How the DPSIR framework can be used for structuring problems and facilitating empirical research in coastal systems

Lewison, Rebecca L., Rudd, Murray A., Al-Hayek, Wissam, Baldwin, Claudia, Beger, Maria, Lieske, Scott N., Jones, Christian, Satumanatpan, Suvaluck, Junchompoo, Chalatip and Hines, Ellen (2016) How the DPSIR framework can be used for structuring problems and facilitating empirical research in coastal systems. Environmental Science and Policy, 56 110-119. doi:10.1016/j.envsci.2015.11.001

Author Lewison, Rebecca L.
Rudd, Murray A.
Al-Hayek, Wissam
Baldwin, Claudia
Beger, Maria
Lieske, Scott N.
Jones, Christian
Satumanatpan, Suvaluck
Junchompoo, Chalatip
Hines, Ellen
Title How the DPSIR framework can be used for structuring problems and facilitating empirical research in coastal systems
Journal name Environmental Science and Policy   Check publisher's open access policy
ISSN 1873-6416
Publication date 2016-02-01
Year available 2015
Sub-type Article (original research)
DOI 10.1016/j.envsci.2015.11.001
Open Access Status Not Open Access
Volume 56
Start page 110
End page 119
Total pages 10
Place of publication New York, NY, United States
Publisher Elsevier
Language eng
Subject 3305 Geography, Planning and Development
2308 Management, Monitoring, Policy and Law
Abstract As pressures on coastal zones mount, there is a growing need for frameworks that can be used to conceptualize complex sustainability challenges and help organize research that increases understand about interacting ecological and societal processes, predicts change, and supports the management, persistence, and resilience of coastal systems. The Driver–Pressure–State–Impact–Response (DPSIR) framework is one such approach that has been adopted in some coastal zones around the world. Although the application of the DPSIR framework has considerable potential to bridge the gap between scientific disciplines and link science to coastal policy and management, current applications of DPSIR in coastal environments have been limited and new innovations in the application of the DPSIR model are needed. We conducted a structured review of literature on the DPSIR framework as applied to the function, process and components of complex coastal systems. Our specific focus was on how the DPSIR framework has been used as a tool to organize sophisticated empirical scientific research, support transdisciplinary knowledge at a level appropriate for building understanding about coastal systems, and how adopting a DPSIR approach can help stakeholders to articulate and structure challenges in coastal systems and use the framework to support policy and management outcomes. The review revealed that DPSIR models of coastal systems have been largely used to support and develop conceptual understanding of coastal social–ecological systems and to identify drivers and pressures in the coastal realm. A limited number of studies have used DPSIR as a starting point for semi-quantitative or quantitative analyses, although our review highlights the continued need for, and potential of, transformative quantitative analyses and transdisciplinary applications of the DPSIR framework. The DPSIR models we reviewed were predominantly single sector, encompassing ecological or biophysical factors or focusing primarily on socio-cultural dimensions rather than full integration of both types of information. Only in eight of 24 shortlisted articles did researchers actively engage decision-makers or citizens in their research: given the potential opportunity for using DPSIR as a tool to successfully engage policy-makers and stakeholders, it appears that the DPSIR framework has been under-utilized in this regard.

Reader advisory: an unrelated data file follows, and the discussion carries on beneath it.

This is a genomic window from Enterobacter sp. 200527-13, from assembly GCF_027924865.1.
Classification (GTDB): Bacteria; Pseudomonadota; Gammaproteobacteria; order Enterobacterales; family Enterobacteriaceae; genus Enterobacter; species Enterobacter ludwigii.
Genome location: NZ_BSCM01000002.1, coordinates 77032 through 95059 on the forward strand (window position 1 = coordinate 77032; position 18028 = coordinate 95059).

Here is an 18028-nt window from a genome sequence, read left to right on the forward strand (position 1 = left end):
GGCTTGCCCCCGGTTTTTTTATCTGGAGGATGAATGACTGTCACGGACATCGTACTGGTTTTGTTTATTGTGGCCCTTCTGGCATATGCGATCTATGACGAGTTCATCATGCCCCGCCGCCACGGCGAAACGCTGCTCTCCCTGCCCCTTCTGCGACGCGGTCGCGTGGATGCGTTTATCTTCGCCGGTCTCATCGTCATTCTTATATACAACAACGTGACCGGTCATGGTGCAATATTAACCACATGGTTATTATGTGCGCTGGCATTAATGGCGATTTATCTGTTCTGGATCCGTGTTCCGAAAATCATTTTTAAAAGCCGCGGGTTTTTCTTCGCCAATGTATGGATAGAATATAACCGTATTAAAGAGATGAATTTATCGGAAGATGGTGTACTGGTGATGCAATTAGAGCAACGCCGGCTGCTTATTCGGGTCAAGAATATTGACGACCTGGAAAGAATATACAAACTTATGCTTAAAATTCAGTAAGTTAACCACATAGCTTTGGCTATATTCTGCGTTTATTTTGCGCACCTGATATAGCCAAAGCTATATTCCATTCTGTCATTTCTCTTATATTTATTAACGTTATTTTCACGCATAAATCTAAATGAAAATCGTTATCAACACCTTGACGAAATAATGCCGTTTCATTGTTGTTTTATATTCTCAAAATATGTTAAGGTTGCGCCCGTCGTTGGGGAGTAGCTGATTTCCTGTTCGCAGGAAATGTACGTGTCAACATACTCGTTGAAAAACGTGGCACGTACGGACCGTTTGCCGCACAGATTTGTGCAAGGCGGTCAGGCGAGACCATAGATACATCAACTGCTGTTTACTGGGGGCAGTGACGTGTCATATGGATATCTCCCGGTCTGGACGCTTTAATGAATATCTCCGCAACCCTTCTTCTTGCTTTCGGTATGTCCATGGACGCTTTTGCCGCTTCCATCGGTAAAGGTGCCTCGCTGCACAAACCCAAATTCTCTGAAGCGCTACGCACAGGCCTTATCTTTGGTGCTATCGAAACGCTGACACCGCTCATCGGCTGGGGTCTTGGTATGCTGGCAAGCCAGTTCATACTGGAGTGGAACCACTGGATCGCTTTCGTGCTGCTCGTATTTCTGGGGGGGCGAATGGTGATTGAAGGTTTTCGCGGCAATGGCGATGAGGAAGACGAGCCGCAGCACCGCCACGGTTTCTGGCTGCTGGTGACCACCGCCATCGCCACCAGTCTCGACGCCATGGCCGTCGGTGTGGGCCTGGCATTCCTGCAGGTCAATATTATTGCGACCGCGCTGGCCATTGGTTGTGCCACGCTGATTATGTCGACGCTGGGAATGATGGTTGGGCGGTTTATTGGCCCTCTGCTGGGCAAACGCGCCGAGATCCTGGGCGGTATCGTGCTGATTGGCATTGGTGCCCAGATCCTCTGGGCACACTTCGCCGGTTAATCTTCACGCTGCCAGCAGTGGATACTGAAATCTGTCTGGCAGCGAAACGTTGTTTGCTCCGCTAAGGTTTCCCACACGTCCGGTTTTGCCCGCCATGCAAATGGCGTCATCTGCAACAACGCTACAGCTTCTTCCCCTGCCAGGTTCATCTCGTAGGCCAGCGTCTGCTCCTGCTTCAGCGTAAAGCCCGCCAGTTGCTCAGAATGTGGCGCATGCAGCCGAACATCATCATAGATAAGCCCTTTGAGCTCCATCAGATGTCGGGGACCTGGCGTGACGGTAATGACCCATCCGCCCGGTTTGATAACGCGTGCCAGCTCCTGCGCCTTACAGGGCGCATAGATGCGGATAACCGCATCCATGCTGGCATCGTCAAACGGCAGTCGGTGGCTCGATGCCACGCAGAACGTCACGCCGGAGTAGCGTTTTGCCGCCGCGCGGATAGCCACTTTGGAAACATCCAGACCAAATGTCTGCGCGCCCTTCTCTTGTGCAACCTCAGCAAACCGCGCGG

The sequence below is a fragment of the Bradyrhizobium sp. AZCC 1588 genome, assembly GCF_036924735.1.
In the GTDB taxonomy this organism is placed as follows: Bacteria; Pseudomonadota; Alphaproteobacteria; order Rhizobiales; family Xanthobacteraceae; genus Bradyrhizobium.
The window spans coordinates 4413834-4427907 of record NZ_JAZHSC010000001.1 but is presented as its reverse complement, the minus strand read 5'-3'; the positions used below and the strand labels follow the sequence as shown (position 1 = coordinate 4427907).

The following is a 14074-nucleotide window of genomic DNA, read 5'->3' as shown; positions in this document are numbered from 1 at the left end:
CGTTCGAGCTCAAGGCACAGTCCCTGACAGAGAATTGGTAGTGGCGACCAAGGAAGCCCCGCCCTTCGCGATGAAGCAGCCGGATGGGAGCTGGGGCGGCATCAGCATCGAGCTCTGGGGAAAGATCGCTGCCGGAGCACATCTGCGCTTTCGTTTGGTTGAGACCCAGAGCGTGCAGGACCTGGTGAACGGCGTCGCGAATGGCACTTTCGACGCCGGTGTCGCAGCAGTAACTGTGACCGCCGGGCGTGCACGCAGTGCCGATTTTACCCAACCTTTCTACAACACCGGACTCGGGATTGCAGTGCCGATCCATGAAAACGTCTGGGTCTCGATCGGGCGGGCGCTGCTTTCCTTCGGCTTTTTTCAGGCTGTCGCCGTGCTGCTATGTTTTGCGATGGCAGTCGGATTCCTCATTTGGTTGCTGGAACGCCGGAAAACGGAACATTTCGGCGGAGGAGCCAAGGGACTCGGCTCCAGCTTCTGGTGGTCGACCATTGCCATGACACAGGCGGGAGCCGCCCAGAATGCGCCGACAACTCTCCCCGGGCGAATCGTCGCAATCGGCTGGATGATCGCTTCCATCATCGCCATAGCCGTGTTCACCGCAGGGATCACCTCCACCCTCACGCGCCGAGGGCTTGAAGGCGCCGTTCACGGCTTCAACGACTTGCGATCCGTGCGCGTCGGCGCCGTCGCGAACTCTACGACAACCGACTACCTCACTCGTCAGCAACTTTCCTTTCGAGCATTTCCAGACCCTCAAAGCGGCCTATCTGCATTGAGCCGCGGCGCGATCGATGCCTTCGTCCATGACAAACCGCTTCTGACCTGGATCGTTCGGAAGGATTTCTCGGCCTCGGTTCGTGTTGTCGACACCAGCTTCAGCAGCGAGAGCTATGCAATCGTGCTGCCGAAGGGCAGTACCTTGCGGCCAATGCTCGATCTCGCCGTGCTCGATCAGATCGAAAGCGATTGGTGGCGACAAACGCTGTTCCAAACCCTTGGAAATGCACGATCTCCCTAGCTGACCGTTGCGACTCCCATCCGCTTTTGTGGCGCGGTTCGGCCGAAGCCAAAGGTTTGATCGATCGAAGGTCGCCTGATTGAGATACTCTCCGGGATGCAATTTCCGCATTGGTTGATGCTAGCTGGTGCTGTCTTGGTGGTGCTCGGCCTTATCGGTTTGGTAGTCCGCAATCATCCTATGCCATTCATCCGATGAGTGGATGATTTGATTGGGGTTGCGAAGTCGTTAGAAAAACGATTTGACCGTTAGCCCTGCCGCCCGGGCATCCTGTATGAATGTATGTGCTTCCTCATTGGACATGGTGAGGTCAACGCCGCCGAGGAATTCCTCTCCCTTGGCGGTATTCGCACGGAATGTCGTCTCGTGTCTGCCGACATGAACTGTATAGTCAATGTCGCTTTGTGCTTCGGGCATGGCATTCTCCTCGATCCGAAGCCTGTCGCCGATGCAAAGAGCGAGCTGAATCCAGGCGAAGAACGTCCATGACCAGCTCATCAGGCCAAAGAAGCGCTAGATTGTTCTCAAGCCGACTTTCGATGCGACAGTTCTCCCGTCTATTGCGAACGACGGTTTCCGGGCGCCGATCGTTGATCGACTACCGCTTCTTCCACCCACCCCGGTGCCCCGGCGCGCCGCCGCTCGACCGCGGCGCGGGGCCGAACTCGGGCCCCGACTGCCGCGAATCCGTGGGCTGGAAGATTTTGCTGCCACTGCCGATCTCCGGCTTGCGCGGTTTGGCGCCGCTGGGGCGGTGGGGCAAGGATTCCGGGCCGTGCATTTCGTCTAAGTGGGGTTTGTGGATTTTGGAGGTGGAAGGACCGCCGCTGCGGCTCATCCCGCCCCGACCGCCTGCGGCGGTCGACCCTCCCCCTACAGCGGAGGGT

Keyword Coastal zone management
Complex systems analysis
Coupled human and natural systems (CHANS)
Social-ecological systems (SES)
Q-Index Code C1
Q-Index Status Provisional Code
Institutional Status UQ

Document type: Journal Article
Sub-type: Article (original research)
Collections: Faculty of Science Publications
Official 2016 Collection
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Citation counts: TR Web of Science Citation Count  Cited 16 times in Thomson Reuters Web of Science Article | Citations
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